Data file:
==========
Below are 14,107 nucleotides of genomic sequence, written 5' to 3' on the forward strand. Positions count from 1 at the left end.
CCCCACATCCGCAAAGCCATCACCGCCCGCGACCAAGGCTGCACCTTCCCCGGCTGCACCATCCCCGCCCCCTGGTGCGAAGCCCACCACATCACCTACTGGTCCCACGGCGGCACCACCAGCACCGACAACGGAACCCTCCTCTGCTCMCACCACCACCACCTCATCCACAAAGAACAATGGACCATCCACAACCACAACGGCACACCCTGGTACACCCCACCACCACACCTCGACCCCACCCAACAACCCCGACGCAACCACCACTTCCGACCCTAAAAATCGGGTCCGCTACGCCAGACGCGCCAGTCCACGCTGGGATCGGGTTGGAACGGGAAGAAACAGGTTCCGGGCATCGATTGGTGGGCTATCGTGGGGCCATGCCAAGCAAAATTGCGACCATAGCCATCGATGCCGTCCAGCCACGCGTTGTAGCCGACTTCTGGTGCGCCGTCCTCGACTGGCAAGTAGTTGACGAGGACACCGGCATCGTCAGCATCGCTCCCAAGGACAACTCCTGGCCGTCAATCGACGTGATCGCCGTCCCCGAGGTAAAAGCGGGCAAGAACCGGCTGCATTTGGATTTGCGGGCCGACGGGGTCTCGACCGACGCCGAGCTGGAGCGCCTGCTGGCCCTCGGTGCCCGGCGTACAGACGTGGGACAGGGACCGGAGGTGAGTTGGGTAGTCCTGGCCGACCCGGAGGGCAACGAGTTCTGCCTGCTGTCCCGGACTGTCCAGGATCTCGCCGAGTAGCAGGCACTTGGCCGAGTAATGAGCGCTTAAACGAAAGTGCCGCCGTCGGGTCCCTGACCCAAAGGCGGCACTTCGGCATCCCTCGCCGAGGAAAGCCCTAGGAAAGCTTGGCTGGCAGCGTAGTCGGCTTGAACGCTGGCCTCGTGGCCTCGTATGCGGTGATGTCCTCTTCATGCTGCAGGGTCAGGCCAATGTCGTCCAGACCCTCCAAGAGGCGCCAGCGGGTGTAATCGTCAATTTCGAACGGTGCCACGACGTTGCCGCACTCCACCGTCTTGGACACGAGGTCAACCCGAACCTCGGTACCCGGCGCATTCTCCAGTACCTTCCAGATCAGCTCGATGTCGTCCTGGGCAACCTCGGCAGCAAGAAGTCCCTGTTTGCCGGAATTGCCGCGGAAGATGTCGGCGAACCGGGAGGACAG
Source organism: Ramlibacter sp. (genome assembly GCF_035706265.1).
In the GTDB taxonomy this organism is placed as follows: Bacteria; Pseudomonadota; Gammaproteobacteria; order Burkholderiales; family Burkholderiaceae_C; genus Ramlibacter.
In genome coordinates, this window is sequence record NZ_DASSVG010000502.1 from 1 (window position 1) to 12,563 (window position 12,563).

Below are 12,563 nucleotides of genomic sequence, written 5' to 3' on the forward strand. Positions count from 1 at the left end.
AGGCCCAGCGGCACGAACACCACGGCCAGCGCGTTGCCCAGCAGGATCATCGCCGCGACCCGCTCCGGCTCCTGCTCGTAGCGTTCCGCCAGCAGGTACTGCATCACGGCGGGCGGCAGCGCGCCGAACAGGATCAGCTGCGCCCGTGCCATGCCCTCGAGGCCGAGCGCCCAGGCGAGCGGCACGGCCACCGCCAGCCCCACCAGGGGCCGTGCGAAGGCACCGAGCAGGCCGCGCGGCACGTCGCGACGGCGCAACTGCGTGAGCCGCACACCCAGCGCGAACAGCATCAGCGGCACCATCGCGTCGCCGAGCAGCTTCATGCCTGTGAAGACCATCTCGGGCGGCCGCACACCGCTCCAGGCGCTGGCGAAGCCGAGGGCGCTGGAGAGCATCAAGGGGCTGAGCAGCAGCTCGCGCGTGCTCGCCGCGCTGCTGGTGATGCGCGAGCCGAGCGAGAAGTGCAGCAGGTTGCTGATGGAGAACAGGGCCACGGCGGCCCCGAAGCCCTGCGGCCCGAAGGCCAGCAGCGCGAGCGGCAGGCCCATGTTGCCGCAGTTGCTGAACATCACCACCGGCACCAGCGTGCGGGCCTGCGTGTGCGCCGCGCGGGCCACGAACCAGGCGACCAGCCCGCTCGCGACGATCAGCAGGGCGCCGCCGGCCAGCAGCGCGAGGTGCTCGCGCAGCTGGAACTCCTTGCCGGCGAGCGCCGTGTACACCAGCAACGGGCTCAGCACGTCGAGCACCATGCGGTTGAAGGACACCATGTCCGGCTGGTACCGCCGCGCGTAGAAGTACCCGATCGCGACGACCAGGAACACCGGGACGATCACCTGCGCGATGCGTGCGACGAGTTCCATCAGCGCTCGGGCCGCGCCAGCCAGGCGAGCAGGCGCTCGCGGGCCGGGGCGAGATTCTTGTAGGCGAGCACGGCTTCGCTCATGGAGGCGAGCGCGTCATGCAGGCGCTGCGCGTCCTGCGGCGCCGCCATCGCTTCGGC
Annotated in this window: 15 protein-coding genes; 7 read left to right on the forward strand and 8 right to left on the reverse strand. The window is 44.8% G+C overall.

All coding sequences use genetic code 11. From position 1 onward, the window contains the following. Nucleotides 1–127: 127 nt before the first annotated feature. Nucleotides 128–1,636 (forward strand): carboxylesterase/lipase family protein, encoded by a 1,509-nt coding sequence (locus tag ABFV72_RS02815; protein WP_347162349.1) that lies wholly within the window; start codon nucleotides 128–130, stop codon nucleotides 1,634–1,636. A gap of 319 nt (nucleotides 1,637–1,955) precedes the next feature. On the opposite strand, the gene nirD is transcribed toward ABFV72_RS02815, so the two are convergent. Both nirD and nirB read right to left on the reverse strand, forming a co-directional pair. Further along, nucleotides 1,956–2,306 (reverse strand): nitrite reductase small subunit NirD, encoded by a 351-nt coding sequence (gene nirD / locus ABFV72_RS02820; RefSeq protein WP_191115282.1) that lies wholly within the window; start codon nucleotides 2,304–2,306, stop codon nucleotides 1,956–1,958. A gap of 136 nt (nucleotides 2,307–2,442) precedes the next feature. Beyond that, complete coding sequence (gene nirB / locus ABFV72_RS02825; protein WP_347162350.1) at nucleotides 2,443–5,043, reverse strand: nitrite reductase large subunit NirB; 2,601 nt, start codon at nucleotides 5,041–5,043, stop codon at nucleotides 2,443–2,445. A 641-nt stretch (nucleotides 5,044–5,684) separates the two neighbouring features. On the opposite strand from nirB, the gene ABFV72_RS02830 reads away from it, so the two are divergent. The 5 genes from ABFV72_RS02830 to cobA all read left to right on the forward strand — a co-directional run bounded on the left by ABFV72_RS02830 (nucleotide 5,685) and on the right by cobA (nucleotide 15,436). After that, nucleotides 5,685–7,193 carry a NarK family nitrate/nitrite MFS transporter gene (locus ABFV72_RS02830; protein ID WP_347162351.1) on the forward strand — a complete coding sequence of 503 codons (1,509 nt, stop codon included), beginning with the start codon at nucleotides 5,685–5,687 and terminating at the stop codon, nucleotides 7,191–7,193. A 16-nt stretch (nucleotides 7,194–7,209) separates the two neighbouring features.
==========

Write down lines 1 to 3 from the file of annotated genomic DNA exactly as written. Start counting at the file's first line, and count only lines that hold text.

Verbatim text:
Below are 14,107 nucleotides of genomic sequence, written 5' to 3' on the forward strand. Positions count from 1 at the left end.
CCCCACATCCGCAAAGCCATCACCGCCCGCGACCAAGGCTGCACCTTCCCCGGCTGCACCATCCCCGCCCCCTGGTGCGAAGCCCACCACATCACCTACTGGTCCCACGGCGGCACCACCAGCACCGACAACGGAACCCTCCTCTGCTCMCACCACCACCACCTCATCCACAAAGAACAATGGACCATCCACAACCACAACGGCACACCCTGGTACACCCCACCACCACACCTCGACCCCACCCAACAACCCCGACGCAACCACCACTTCCGACCCTAAAAATCGGGTCCGCTACGCCAGACGCGCCAGTCCACGCTGGGATCGGGTTGGAACGGGAAGAAACAGGTTCCGGGCATCGATTGGTGGGCTATCGTGGGGCCATGCCAAGCAAAATTGCGACCATAGCCATCGATGCCGTCCAGCCACGCGTTGTAGCCGACTTCTGGTGCGCCGTCCTCGACTGGCAAGTAGTTGACGAGGACACCGGCATCGTCAGCATCGCTCCCAAGGACAACTCCTGGCCGTCAATCGACGTGATCGCCGTCCCCGAGGTAAAAGCGGGCAAGAACCGGCTGCATTTGGATTTGCGGGCCGACGGGGTCTCGACCGACGCCGAGCTGGAGCGCCTGCTGGCCCTCGGTGCCCGGCGTACAGACGTGGGACAGGGACCGGAGGTGAGTTGGGTAGTCCTGGCCGACCCGGAGGGCAACGAGTTCTGCCTGCTGTCCCGGACTGTCCAGGATCTCGCCGAGTAGCAGGCACTTGGCCGAGTAATGAGCGCTTAAACGAAAGTGCCGCCGTCGGGTCCCTGACCCAAAGGCGGCACTTCGGCATCCCTCGCCGAGGAAAGCCCTAGGAAAGCTTGGCTGGCAGCGTAGTCGGCTTGAACGCTGGCCTCGTGGCCTCGTATGCGGTGATGTCCTCTTCATGCTGCAGGGTCAGGCCAATGTCGTCCAGACCCTCCAAGAGGCGCCAGCGGGTGTAATCGTCAATTTCGAACGGTGCCACGACGTTGCCGCACTCCACCGTCTTGGACACGAGGTCAACCCGAACCTCGGTACCCGGCGCATTCTCCAGTACCTTCCAGATCAGCTCGATGTCGTCCTGGGCAACCTCGGCAGCAAGAAGTCCCTGTTTGCCGGAATTGCCGCGGAAGATGTCGGCGAACCGGGAGGACAG
Source organism: Ramlibacter sp. (genome assembly GCF_035706265.1).